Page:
The author broaches the important issue of a lack of low-income housing in China’s metropolises. While in the past, China’s resident permit system posed the largest barrier to movement into cities, in many places the market now prices out migrant residents. Urban villages make up some of the last enclaves of low income housing for migrants in central Guangzhou.  The development of one urban village can have a dramatic effect on nearby rents. A landlord in the neighboring Shipai Village 石牌村 told me that the announcement of evictions in Xian caused rents in his village to rise by 25%. Development of urban villages continues all around Guangzhou (Guangzhou’s “Three Old” Transformations), “Six Large Urban Village Transformations”).

By March 2012 it appears that few if any migrants remain in Xian Village. Now, the only remaining obstacles to development are the villagers who refuse to sign away their land rights. Without migrant tenants paying rents, it is unclear how long these villagers will hold out.

Xian Village Closed to Outsiders, Government and Villagers Reticent

In February I returned to Xian Village to find the area closed to outsiders. A wall surrounds the community and guards allow only villagers with a special entry-exit card to enter. The atmousphere amongst villagers appears to have changed as well. People once receptive now refuse to speak. After setting up a time to have lunch, my best contact called to cancel:

Villager: Peter, do not come to the village tomorrow.
Peter: OK, is anything wrong?
Villager: I am too busy. I will be busy for a long time.
Peter: Can we reschedule?
Villager: No, I will call you when I am not busy.

The villager later explained via E-mail that she feared her phones were tapped.

Later, while walking outside Xian, I greeted a group of villagers who I met months earlier.  They responded, “Now is a bad time to speak with you.” They passed smiling but without stopping.

With my lines of contact to villagers now closed, I began inquiries with the development company and local government offices.  China Poly Group, 中国保利集团 , a state owned enterprise,  is the main development company in charge of Xian’s reconstruction and management. Their office near the 猎德 Liede Subway stop performs administrative tasks related to villagers signing land contracts.  I visited the office unannounced last week, and a manager sat down to speak with me.  In a low voice, he asked for my student card and explained that the development of Xian Village is an important government goal. He would not talk about the ongoing development plans. He asked that I submit a list of questions and perhaps he could arrange another time to speak. I gave him my questions but I have yet to hear a response. This week I also made inquiries with the 天河区政府城中村改造工作组 or Tianhe District Government Urban Village Renovation Working Team. They refused to speak over the phone on the issue of Xian Village. I did not expect these inquiries produce strong results, but I wanted to make an attempt to hear their perspective.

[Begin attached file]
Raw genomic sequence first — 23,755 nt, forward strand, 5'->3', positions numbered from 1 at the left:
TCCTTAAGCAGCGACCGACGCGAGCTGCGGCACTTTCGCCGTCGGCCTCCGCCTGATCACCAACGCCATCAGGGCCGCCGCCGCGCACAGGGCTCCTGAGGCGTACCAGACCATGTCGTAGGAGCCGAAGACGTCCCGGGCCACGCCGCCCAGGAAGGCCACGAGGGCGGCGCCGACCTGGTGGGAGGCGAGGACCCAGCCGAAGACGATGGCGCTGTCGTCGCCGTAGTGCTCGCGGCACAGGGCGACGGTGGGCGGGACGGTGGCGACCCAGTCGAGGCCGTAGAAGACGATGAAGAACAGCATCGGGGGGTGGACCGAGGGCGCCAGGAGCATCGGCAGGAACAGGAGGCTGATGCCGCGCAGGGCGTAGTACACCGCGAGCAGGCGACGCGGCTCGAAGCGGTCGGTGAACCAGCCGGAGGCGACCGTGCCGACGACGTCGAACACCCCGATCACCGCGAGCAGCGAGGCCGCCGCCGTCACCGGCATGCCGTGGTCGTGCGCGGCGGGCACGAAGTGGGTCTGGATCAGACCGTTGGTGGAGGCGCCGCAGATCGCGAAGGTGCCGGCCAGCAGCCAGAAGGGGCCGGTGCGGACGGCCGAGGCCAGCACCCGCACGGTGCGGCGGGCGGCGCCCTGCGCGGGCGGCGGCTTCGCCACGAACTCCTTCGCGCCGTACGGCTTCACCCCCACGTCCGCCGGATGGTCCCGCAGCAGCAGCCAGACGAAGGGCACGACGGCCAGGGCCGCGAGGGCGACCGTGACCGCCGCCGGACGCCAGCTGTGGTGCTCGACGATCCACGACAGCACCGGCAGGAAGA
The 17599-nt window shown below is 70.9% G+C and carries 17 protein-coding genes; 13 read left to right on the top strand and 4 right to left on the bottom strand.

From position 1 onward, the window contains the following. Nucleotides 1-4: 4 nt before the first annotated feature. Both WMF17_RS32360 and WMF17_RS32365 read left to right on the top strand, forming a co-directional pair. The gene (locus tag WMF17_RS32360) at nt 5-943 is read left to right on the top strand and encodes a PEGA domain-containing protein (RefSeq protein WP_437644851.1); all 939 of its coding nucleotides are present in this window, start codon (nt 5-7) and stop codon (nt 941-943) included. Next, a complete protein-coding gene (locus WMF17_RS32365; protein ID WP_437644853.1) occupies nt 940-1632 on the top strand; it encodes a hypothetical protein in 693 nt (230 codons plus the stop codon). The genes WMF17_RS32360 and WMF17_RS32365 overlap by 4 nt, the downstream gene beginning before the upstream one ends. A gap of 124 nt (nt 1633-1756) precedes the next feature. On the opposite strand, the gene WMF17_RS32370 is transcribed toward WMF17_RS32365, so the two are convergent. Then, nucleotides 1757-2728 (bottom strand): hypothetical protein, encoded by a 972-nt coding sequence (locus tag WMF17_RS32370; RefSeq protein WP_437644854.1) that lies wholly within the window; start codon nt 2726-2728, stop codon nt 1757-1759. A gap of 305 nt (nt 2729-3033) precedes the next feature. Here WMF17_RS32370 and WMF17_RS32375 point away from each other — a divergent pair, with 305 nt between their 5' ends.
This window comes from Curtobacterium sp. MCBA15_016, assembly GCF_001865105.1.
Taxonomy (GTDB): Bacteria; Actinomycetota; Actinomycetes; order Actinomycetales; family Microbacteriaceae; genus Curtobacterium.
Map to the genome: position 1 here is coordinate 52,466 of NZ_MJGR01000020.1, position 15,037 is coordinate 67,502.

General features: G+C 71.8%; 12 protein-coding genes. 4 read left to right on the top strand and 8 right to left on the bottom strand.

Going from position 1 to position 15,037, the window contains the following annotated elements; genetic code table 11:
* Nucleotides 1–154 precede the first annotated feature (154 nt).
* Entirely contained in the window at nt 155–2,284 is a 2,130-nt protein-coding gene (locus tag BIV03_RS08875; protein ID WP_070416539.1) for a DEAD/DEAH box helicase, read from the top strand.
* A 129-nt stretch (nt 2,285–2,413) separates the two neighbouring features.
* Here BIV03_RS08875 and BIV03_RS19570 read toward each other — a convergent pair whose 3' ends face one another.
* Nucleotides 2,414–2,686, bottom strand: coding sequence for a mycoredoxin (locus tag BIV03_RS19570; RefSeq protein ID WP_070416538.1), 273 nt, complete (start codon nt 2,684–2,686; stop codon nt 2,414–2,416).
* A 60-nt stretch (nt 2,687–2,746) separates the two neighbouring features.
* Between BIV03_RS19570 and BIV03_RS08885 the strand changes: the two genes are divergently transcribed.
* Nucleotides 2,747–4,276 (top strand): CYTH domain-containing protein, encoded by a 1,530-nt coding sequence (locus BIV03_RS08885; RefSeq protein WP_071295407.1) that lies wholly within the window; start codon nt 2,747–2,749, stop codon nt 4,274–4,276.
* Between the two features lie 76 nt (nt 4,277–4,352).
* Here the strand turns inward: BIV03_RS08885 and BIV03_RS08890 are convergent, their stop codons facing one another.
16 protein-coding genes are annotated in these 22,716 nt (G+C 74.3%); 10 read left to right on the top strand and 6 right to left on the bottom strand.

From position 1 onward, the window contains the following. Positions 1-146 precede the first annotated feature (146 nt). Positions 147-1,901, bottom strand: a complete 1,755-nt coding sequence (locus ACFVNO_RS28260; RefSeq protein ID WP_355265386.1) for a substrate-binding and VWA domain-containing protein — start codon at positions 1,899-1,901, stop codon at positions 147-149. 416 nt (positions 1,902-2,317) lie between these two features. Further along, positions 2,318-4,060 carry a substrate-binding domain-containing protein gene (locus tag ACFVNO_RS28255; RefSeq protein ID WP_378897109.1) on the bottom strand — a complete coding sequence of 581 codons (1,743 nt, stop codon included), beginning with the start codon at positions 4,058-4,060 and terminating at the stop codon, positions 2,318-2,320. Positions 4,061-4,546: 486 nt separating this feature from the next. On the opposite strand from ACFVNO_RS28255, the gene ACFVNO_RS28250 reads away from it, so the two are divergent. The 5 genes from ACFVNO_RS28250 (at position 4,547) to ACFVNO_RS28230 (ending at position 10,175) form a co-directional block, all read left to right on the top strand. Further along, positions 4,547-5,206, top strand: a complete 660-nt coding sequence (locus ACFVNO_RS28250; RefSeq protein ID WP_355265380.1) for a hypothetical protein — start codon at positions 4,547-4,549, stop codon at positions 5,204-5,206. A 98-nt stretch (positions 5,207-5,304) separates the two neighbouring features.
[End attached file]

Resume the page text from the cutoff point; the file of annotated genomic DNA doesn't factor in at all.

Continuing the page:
Not every effort was fruitless. In trying to enter Xian Village I met groups of security guards who politely blocked my way but answered some of my questions.  One guard, an employee of the land management bureau of the district government, spoke to me at length. She is a recent local college graduate, and her parents are villagers in Xian. She says that her parents signed away their land two years ago and now wait for the development to continue to they can resettle into new apartments in the village. I asked if they were happy with the compensation. She replied that the remodeling of the village provides lots of money, but their family will no longer have income from renting apartments in their former building.  She lamented that the increasing value of village land, although creating much wealth, also creates the inconvenience of dislocation. “This is a strenuous  (吃力) time,” she says.

The security guard villager reveals the extent of division within the village population. On one side, villagers who have signed contracts wait for development to proceed so they can move back into newly built apartments.  While development stalls, each villager loses his or her share of potential revenues. Each month of delay represents a month of lost future rental income. On the other side, a minority of villagers obstructs the process, awaiting better terms and/or a reason to trust local officials.

Government Posters Address Villager’s Concerns and Push Development

In January 2012 a series of posters appeared on the walls of Xian Village addressing the issue of development. The posters, presumably printed by the local government or development company, recognize many of the concerns expressed by villagers. Adamantly, the government insists that 100% of the villagers will be returned to apartments within Xian Village. One poster dedicated to this issue shows construction plans and the exact area to be designated for villager buildings. Other posters address the issue of children’s schooling during the period of relocation and treatment of the elderly.  Many use Cantonese script rather than Mandarin as an attempt to reach older villagers who may not read or speak Mandarin well.